Gerd-Rüdiger Lang, founder and owner of Chronoswiss Uhren GmbH

With production of the 7750 back around 200,000 units by the 1990s, the movement became the default chronograph movement for many watch brands- and given Swatch Group’s monopoly on supply, there was little incentive for most brands to invest in developing an alternative.

The 1990s: TAG Heuer and the 7750


TAG Heuer relaunched the 7750 with the S/el Chronograph (below) and 2000 Chronograph in 1997, signalling TAG Heuer began to re-introduce mechanical movements across its range.

Despite this, the vast majority of TAG Heuer’s chronograph offering was still quartz powered. And just as it took the change in ownership in 1982 to seal the end of the 7750 for Heuer, it was the arrival of LVMH as owner of TAG Heuer in 2000 that brought a new strategy- a focus on mechanical chronographs.

2000s- The TAG Heuer Calibre 16

Calibre 16

The 7750- which would lose the Valjoux name in the 2000s and became known as the “ETA 7750”- was rolled out across other models in the TAG Heuer range, such as the Link series in 2001. But it was a new model range in 2005 that accelerated the use of the movement- the Carrera.

While TAG Heuer had launched a re-edition Carrera in 1996, the range was more of a retro-novelty rather than a volume seller. That changed in 2005 when TAG Heuer introduced the first new Carrera design for more than 20 years (below).

In addition to the new look, TAG Heuer also gave the 7750 its own TAG Heuer designation- the Calibre 16.

The Calibre 16 was available across much of the TAG Heuer range- Carrera, Link (above right) and Aquaracer.

2010: Arrival of the 1887

Calibre 1887 difference Calibre 16

Regular readers will recall that Swatch Group has been fighting Swiss regulators for some time to allow them to stop having to supply competitors, such as TAG Heuer, with movements. Faced with the risk of losing access to the ETA 7750, TAG Heuer bought the rights to the Seiko 6S78 movement, which it then modified and produced in Switzerland as the TAG Heuer Calibre 1887.


A much newer design that the 7750, the Calibre 1887 shares the same dial layout, making it an easy replacement for the ETA movement. However, as TAG Heuer learned, the industrialisation process for any new movement is a significant exercise. As demand for TAG Heuer’s watches grew significantly in the 2010’s, the supply of the Calibre 1887 could not keep up with demand, meaning the Calibre 16 was still needed

Faced with growing demand, but shrinking supply of the ETA 7750, TAG Heuer (like many in the Swiss watch industry) turned to another Swiss company that had been quietly assembling the ETA 7750 for years as a sub-contractor to ETA- Sellita.

Sellita SW500- 2012

As the patent protection rights elapsed for some of ETA’s older movements, Sellita has acted to fill the gap in the market by producing what are essentially clone versions of ETA movements. Launched in 2012, the Sellita SW500 is essentially the ETA 7750 made by Sellita….who used to help make the 7750 for ETA anyway!

Today, TAG Heuer offer the Calibre 16 in several models- sometimes that means the ETA 7750, sometimes it means that your watch will have the Sellita SW500.

2020- The Return of the Calibre 16

Calibre_1887 (1)

Back in 2013, it looked as though the end was near for the Calibre 16. TAG Heuer was ramping up production of its then-new Calibre 1887 (above) and it looked as though the Calibre 1969 was on its way in early 2014.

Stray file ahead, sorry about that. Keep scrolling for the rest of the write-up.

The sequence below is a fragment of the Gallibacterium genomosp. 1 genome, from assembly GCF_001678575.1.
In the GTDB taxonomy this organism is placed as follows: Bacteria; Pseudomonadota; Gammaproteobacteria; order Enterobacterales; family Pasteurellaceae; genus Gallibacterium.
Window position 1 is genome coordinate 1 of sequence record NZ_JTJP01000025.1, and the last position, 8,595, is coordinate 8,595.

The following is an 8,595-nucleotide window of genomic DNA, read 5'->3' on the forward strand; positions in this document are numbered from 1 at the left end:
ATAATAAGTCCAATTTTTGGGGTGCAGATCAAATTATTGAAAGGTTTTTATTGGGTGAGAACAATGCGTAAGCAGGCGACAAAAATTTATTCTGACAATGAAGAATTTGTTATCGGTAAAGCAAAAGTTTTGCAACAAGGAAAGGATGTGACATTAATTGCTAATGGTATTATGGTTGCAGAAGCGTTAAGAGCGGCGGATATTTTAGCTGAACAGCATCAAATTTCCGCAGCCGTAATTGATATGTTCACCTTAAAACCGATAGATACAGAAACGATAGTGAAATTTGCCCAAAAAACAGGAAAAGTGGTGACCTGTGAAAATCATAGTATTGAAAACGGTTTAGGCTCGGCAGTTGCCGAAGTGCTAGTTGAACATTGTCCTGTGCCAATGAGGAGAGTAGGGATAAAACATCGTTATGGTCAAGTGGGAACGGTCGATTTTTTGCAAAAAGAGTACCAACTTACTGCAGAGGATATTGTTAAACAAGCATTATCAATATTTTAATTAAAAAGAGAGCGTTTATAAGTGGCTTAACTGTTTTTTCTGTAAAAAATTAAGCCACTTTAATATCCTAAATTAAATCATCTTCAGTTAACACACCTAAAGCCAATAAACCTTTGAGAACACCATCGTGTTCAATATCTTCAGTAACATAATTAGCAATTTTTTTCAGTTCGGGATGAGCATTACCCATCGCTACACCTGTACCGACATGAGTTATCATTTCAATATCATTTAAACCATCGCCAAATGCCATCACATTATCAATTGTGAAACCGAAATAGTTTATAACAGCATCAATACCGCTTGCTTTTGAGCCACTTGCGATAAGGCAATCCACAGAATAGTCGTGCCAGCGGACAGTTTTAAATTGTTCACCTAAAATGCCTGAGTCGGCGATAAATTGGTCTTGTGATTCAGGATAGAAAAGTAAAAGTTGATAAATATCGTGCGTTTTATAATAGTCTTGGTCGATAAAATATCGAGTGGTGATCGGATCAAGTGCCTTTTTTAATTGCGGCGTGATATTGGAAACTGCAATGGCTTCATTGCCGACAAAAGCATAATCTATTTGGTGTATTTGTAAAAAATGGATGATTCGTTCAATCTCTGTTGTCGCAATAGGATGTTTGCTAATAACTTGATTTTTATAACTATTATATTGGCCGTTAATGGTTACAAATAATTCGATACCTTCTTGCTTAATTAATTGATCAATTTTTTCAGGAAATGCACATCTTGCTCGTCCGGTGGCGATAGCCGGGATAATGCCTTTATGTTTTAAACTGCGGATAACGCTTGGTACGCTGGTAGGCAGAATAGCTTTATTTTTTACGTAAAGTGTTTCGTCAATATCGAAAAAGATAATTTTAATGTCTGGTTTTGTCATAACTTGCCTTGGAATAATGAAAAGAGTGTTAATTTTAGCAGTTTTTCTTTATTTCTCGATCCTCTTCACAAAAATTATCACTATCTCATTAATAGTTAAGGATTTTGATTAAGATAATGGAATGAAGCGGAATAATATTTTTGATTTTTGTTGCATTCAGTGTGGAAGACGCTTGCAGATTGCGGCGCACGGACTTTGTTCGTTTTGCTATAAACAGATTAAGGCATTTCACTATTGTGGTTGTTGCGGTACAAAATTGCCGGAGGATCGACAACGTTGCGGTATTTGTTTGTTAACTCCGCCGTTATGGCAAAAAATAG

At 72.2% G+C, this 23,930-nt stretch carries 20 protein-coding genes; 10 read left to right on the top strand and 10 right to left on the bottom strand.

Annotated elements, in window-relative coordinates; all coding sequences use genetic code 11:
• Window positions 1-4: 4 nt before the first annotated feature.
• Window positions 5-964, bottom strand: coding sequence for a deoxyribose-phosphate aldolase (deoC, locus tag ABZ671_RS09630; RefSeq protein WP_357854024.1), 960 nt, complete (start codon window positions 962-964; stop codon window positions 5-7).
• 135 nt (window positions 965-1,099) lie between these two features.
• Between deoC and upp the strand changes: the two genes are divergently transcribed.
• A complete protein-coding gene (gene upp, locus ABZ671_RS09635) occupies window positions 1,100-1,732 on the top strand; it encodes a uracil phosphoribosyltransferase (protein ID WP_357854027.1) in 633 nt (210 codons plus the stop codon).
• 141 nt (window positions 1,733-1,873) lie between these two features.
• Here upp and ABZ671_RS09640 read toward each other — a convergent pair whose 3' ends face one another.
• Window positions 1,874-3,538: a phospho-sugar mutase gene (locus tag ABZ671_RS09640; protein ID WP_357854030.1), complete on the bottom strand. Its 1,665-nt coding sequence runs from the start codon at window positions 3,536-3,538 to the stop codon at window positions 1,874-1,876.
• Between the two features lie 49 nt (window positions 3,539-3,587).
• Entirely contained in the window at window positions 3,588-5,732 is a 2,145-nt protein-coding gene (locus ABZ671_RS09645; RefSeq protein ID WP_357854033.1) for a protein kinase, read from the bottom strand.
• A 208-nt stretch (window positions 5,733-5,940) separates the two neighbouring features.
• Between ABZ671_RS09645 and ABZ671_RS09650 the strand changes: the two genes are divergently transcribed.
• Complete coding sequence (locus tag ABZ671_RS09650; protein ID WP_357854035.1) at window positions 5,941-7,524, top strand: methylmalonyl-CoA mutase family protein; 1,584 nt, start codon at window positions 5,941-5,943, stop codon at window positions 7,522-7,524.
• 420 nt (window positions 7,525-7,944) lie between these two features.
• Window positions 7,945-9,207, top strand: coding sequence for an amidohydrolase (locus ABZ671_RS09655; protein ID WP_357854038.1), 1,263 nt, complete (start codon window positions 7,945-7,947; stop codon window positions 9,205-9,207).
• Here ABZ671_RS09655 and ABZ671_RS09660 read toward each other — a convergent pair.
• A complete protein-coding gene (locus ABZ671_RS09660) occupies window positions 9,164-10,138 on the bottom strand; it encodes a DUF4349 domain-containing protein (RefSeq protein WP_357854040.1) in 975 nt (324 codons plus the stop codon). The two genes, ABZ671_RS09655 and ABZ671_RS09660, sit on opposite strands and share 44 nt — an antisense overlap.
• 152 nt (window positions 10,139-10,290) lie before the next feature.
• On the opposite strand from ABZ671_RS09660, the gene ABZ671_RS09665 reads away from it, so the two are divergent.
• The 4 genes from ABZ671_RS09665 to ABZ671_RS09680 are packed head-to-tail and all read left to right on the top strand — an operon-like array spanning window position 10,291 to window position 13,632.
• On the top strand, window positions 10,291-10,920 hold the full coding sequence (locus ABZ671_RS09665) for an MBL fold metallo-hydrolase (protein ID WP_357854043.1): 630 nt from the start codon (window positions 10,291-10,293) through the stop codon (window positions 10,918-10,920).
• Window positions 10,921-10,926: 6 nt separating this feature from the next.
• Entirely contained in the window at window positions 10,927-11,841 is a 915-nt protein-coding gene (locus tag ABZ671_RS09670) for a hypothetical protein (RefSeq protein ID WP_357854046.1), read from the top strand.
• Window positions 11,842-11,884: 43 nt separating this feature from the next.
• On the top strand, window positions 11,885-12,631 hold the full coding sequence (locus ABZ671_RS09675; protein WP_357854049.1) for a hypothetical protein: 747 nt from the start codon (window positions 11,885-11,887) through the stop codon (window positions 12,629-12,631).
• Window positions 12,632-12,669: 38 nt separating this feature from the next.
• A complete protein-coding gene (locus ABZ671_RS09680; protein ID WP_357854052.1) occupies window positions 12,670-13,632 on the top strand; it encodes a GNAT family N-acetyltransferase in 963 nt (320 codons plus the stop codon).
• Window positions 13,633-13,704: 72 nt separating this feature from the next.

But the arrival of Jean-Claude Biver in 2014 changed things- firstly, the Calibre 1969 was placed on hold until re-emerging as the Heuer 02 movement. The second change came as a result of Biver’s friendship with Sellita owner Miguel Garcia, resulting in a supply deal being agreed between TAG Heuer and Sellita for supply of the SW500.

In 2015, we asked JC Biver if he was happy with the performance of the SW500:

We have never worked so closely with Sellita, never, never than we do today. There is not one day where our engineers or watchmakers are not taking to Sellita. Which means we are now supporting Sellita. We are even helping them to increase our quality requirements or to meet our quality requirements. Never, never have we been so close.

And if you work so close with a supplier, then at the end of the day, you get what you want. You get the quality you want. You get the specifications that you want. You get all your requirements. But if you just treat a supplier like a supplier, and you are not cooperating with him, you are not giving him your advice, you are not communicating with him, then the supplier is just like a dead supplier.

So Sellita has become a very important asset to us because we work with them as if they would belong to us. They don’t belong to us, of course, but we work the same way with Sellita as we work with our own company. And we have the same requirements. So the new way and new partnership that is now taking place with Sellita, and I’m very pleased with it. Of course, it has helped me a lot because I’m a good friend of Miguel Garcia, the owner of Sellita. It helps to consolidate and to strengthen our partnership. Now he’s not just a supplier, he’s become a partner and that makes a huge difference.

Jean-Claude Biver- 2015

In 2019, TAG Heuer stopped production of the Calibre 1887/ Heuer 01, meaning the SW500/ Calibre 16 was now the mainstream alternative to the in-house movement, being used in the Carrera, Aquaracer and Formula 1 lines.

While collectors regularly line-up to praise the history of the Lemania 5100 (even forgiving its plastic components!) and the El Primero, you won’t read many gushing about the history of the ETA 7750, despite its fascinating story.

Perhaps that’s because the distinctive 12-6-9 layout isn’t as classic as the 3-6-9 tri-compax style, perhaps its because of the movements bulky nature. In many ways, the success of the 7750 is its undoing- its ubiquity. Watch brands seeking a well priced, rugged, accurate movement all reached the same conclusion- use a 7750.

And in a world where exclusivity and uniqueness are favoured, the popularity of the ETA 7750 is perhaps its greatest weakness.

TAG Heuer Forum


  • Seiko quartz: http://en.wikipedia.org/wiki/Watch#Electronic_movements
  • http://www.watchtime.at/archive/wt_2008_03/WT_2008_03_156.pdf
  • Chuck Maddox: http://chronomaddox.com/
  • Sellita SW500- www.sellita.ch
  • Valjoux 7750/ Heuer- OntheDash.com
  • Heuer Montreal 7750- http://heuerville.wordpress.com/